The latest, but probably not final, installment in the saga of C.J. Grisham came yesterday when the jury sentenced him to a $2000 fine and no jail time for being found guilty of interference with the duties of an officer. Grisham says he’s pleased he wasn’t sentenced to jail time, but that he plans to appeal the verdict. He apparently rejected giving the jury the option of sentencing him to probation, saying if he had to go to jail, that was something he was willing to do rather than go through the risk of being on probation. “I didn’t want to be under the thumb . . .
and give the state another reason just to get me to violate parole. It’s just too easy these days. Obviously if a guy can get arrested for walking down a road while hiking with his son, I have no guarantees that I wouldn’t be charged with another bogus crime,” he said. “I would much rather go to jail for my convictions then succumb to having the state dictate where I can go and what I can say.” [h/t: PhoenixNFA]
A month ago we covered the story of the last primary ore lead smelter in the US closing due to EPA regulations taking effect. That closure has had people all over blaming Obama and preaching doom and gloom for the current ammunition shortage, in spite of hard evidence to the contrary. In a recent column over at bearingarms.com, Bob Owens sums it all up and tells us It’s the end of the primary lead smelter in Herculaneum (and I feel fine). The truth is the vast majority of the lead used by ammo manufacturers comes from recycled car batteries, not from smelters like Herculaneum, and as Bob says, we are “not close to seeing the end of lead ammunition manufactured in the United States, nor are we seeing an attempt at backdoor gun control.”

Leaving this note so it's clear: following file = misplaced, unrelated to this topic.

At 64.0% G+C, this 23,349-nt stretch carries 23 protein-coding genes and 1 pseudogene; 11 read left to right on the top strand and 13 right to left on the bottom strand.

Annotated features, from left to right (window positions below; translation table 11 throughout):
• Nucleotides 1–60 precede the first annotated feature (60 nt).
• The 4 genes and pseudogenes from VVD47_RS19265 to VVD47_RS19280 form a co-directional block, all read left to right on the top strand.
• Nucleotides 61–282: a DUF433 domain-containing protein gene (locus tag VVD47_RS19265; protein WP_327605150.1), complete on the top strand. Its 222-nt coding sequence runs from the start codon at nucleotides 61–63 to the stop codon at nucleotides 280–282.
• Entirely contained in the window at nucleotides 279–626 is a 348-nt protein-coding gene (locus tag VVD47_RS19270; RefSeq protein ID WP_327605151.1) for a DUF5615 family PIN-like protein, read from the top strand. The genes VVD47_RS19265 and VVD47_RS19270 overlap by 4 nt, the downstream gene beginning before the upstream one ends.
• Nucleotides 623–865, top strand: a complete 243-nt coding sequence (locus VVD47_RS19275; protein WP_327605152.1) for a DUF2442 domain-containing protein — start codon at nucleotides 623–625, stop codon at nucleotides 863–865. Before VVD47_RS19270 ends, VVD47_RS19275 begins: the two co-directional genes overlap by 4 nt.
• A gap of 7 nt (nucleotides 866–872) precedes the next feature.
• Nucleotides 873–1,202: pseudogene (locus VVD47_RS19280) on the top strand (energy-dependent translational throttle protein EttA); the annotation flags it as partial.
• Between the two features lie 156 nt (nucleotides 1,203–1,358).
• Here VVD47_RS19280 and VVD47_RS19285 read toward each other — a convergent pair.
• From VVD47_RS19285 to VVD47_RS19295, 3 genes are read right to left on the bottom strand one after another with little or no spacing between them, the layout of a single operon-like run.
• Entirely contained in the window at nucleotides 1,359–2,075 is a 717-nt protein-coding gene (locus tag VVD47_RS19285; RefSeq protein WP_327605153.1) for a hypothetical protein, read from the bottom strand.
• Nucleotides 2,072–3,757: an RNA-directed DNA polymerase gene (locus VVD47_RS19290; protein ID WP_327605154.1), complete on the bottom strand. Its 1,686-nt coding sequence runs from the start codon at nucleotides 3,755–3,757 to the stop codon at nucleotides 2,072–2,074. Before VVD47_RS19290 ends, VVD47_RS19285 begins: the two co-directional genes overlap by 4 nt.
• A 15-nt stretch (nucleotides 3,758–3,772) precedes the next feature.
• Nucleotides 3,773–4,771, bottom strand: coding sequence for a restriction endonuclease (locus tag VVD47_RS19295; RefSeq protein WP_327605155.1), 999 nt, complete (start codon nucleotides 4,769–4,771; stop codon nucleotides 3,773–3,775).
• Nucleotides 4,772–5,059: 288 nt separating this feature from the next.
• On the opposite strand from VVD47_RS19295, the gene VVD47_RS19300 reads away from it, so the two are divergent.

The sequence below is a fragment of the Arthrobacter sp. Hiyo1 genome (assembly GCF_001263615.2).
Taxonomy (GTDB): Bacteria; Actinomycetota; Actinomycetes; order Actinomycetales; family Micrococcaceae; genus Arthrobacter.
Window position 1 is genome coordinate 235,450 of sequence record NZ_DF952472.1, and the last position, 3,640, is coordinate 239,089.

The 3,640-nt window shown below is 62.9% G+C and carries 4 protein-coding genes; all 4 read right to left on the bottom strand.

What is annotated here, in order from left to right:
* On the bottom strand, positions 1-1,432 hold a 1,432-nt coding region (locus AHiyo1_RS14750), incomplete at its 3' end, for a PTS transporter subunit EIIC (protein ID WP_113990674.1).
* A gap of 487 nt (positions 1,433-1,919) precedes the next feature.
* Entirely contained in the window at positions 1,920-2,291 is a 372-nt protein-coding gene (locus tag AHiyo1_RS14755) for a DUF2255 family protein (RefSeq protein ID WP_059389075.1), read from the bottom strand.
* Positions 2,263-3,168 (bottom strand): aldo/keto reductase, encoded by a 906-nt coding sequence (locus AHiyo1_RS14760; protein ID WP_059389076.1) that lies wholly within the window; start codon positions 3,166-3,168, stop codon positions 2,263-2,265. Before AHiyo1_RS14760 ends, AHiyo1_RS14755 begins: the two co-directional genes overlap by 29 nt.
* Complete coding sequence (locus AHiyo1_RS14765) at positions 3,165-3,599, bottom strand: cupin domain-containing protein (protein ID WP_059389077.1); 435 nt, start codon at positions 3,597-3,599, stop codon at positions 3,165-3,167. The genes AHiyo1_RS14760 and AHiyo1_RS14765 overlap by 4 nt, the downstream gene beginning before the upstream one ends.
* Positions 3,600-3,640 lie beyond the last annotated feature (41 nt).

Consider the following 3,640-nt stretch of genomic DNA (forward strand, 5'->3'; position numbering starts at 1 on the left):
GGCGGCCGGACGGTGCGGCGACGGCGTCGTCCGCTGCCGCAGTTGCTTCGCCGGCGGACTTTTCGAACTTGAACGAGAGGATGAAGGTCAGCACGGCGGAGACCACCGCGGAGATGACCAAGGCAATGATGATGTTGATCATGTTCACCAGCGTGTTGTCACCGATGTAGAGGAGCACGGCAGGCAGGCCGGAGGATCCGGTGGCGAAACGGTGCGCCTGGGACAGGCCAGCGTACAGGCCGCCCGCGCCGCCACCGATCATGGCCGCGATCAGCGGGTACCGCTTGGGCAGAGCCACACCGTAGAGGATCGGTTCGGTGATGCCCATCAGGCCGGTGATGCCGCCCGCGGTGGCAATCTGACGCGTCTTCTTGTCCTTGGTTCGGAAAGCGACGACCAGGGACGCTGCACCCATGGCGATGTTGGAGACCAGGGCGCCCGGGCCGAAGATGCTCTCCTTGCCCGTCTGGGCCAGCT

“The Bureau of Alcohol, Tobacco, Firearms and Explosives says the homemade futuristic weapons ‘can potentially create a huge problem.’ Count me, again, as dubious,” writes Paul M. Barrett over at Bloomberg Businessweek*. “Undetectable weapons … could very well be dangerous,” he says, but the problem is that “bad guys want weapons that work. The 9/11 hijackers commandeered passenger jets with utility knives, box cutters, and ruthless coordination.” (*Don’t let the “Bloomberg” part of that fool you. Barrett is the guy that wrote GLOCK: The Rise of America’s Gun.)
The two Gonzaga University students who were placed on probation for possession of weapons on school-owned property filed an appeal on Monday, seeking to have the violation removed from their student records. They argue that because Gonzaga does not actually own but instead leases the building they live in that they should not be punished for not following the University’s weapons policy.
Given all the discussion about the oil-filter suppressor in today’s ugly Mosin post (and it’s not the first time it’s come up), here’s an older video of Hickok45 taking the Cadiz Gunworks Econo-Can suppressor for a test drive. Keep in mind that the Econo-Can is not a “solvent trap adapter,” it’s an actual serialized suppressor with a tax stamp that will go through your FFL on a Form 4. The filter is not (legally) user-replaceable, but is considered “servicing the suppressor,” in the same way that replacing the wipes is in a conventional model, and requires returning the Econo-Can to Cadiz.